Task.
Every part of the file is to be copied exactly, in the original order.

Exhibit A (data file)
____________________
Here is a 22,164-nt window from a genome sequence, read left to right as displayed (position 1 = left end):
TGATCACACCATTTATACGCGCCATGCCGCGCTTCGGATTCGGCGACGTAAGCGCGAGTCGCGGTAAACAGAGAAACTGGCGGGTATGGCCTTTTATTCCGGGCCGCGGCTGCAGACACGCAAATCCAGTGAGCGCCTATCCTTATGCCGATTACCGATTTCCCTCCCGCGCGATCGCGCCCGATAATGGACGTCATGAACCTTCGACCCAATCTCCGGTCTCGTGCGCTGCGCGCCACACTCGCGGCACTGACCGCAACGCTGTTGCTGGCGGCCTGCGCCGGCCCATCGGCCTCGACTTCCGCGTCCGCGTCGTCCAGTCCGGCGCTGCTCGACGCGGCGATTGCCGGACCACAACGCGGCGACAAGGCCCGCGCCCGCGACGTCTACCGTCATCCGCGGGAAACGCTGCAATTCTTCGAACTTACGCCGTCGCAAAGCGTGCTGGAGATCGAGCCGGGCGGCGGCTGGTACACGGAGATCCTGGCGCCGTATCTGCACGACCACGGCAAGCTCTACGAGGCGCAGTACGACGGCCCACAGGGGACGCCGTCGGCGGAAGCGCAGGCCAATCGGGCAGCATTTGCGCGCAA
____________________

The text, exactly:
Here is a 22,164-nt window from a genome sequence, read left to right as displayed (position 1 = left end):
TGATCACACCATTTATACGCGCCATGCCGCGCTTCGGATTCGGCGACGTAAGCGCGAGTCGCGGTAAACAGAGAAACTGGCGGGTATGGCCTTTTATTCCGGGCCGCGGCTGCAGACACGCAAATCCAGTGAGCGCCTATCCTTATGCCGATTACCGATTTCCCTCCCGCGCGATCGCGCCCGATAATGGACGTCATGAACCTTCGACCCAATCTCCGGTCTCGTGCGCTGCGCGCCACACTCGCGGCACTGACCGCAACGCTGTTGCTGGCGGCCTGCGCCGGCCCATCGGCCTCGACTTCCGCGTCCGCGTCGTCCAGTCCGGCGCTGCTCGACGCGGCGATTGCCGGACCACAACGCGGCGACAAGGCCCGCGCCCGCGACGTCTACCGTCATCCGCGGGAAACGCTGCAATTCTTCGAACTTACGCCGTCGCAAAGCGTGCTGGAGATCGAGCCGGGCGGCGGCTGGTACACGGAGATCCTGGCGCCGTATCTGCACGACCACGGCAAGCTCTACGAGGCGCAGTACGACGGCCCACAGGGGACGCCGTCGGCGGAAGCGCAGGCCAATCGGGCAGCATTTGCGCGCAA